AstraZeneca said today that a clinical trial of its cholesterol-reducer Crestor showed that the drug could regress coronary artery disease, lifting the company’s shares.
“This is the first time a statin has demonstrated regression of atherosclerosis in a major clinical study,” said the firm in a statement.
The results of the ASTEROID study, due to be presented later today at the American College of Cardiology annual meeting in Atlanta, demonstrated that two years’ treatment with Crestor (rosuvastatin) at a dose of 40mg once a day reversed plaque build-up in the arteries of patients with evidence of coronary artery disease.
Addition of the ASTEROID data to Crestor’s labelling would give the drug’s marketers a unique selling point compared to other statins.
ASTEROID involved 507 patients who had undergone coronary angiography and who had evidence of coronary artery disease. The plaque volume in the target coronary artery was measured at the initial catheterisation using intravascular ultrasound, and again after two years of treatment. The data is being presented this afternoon at the ACC by Steve Nissen of the Cleveland Clinic.
AstraZeneca is hoping that the clinical data will inject some new momentum into Crestor which, while achieving sales of $1.3 billion last year, has failed to meet initial expectations of becoming a $4 billion product and trails well behind the market leader, Pfizer’s Lipitor (atorvastatin) with annual sales of $12 billion.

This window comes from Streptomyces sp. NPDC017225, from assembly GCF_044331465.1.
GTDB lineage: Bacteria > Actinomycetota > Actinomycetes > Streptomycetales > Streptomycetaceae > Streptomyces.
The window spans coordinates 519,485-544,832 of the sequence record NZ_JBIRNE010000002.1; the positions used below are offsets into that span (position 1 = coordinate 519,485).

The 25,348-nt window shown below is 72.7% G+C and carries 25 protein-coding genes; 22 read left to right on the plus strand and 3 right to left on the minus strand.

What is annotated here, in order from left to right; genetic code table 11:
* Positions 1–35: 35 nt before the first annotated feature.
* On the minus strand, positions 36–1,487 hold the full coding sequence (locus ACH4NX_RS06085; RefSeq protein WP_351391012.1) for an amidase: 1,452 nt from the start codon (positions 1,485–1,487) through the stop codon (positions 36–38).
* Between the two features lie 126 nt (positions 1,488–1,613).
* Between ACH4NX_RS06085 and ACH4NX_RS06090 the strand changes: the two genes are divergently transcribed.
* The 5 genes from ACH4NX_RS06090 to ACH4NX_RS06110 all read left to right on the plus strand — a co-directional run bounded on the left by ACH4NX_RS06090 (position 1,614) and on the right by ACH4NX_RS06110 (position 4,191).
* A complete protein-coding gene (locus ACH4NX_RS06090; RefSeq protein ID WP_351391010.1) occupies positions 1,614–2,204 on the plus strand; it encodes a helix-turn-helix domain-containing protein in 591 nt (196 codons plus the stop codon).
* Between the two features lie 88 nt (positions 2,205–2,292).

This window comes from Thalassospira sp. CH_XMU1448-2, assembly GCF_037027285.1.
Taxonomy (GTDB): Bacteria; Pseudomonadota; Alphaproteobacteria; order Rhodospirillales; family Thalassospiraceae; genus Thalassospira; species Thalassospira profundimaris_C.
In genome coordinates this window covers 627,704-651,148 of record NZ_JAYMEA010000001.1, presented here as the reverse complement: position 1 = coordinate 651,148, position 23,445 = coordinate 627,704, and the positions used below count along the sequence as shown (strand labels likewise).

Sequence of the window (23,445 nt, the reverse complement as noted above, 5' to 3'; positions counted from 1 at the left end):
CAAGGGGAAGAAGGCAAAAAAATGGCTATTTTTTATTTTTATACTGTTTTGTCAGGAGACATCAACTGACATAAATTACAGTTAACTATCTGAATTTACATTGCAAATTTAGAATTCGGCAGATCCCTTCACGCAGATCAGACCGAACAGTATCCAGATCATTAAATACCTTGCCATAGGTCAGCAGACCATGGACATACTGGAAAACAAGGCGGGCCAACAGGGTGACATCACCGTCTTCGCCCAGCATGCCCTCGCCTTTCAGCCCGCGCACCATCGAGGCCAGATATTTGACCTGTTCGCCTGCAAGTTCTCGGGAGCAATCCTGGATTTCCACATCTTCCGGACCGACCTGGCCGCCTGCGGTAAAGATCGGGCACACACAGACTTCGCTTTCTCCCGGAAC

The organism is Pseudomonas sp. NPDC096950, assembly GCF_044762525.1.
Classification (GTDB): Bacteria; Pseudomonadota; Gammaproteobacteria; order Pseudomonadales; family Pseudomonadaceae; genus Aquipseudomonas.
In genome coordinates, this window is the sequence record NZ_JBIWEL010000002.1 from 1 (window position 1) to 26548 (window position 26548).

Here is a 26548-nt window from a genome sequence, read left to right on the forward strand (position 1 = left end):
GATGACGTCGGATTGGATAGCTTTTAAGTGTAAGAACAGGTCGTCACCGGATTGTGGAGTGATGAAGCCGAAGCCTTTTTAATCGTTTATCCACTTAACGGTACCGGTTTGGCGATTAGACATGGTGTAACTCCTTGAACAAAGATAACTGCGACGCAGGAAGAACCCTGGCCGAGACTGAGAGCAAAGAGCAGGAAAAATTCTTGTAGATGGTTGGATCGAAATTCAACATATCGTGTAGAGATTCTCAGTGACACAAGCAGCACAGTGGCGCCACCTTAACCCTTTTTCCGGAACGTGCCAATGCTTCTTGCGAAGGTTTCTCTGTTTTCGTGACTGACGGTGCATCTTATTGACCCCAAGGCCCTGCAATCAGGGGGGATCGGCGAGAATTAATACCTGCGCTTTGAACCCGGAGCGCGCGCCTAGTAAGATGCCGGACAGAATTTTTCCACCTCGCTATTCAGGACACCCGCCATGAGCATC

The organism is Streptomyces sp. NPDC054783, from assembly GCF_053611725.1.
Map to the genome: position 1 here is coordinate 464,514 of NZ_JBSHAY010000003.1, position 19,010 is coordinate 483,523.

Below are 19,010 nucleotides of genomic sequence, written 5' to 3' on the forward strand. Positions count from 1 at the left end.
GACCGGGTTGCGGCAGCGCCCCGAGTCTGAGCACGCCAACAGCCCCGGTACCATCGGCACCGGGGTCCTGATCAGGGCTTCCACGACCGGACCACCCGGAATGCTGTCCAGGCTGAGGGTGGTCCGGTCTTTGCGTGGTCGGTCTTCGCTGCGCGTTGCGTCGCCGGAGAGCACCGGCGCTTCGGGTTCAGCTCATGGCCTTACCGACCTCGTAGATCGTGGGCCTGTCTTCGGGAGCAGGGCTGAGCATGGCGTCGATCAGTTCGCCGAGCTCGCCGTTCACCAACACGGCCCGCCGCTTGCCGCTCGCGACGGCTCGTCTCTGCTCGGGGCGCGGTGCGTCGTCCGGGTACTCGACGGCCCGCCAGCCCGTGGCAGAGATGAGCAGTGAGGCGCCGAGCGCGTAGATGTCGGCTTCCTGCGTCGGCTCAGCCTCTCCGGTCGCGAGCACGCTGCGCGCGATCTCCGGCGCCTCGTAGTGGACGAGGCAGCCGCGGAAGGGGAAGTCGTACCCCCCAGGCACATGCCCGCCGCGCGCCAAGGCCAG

Crestor, first introduced in 2003, has suffered from discussions about its safety, initially during the regulatory review process but also thereafter. Last year, US pressure group Public Citizen tried and failed to have the drug taken off the market, claiming it was linked to the side effects that caused the withdrawal of Bayer’s Lipobay/Baycol (cerivastatin) from the market in 2001.
AstraZeneca’s shares rose 2% on Friday in the build up to the ACC meeting, and put on another 2% today, trading at £29.35 mid-morning.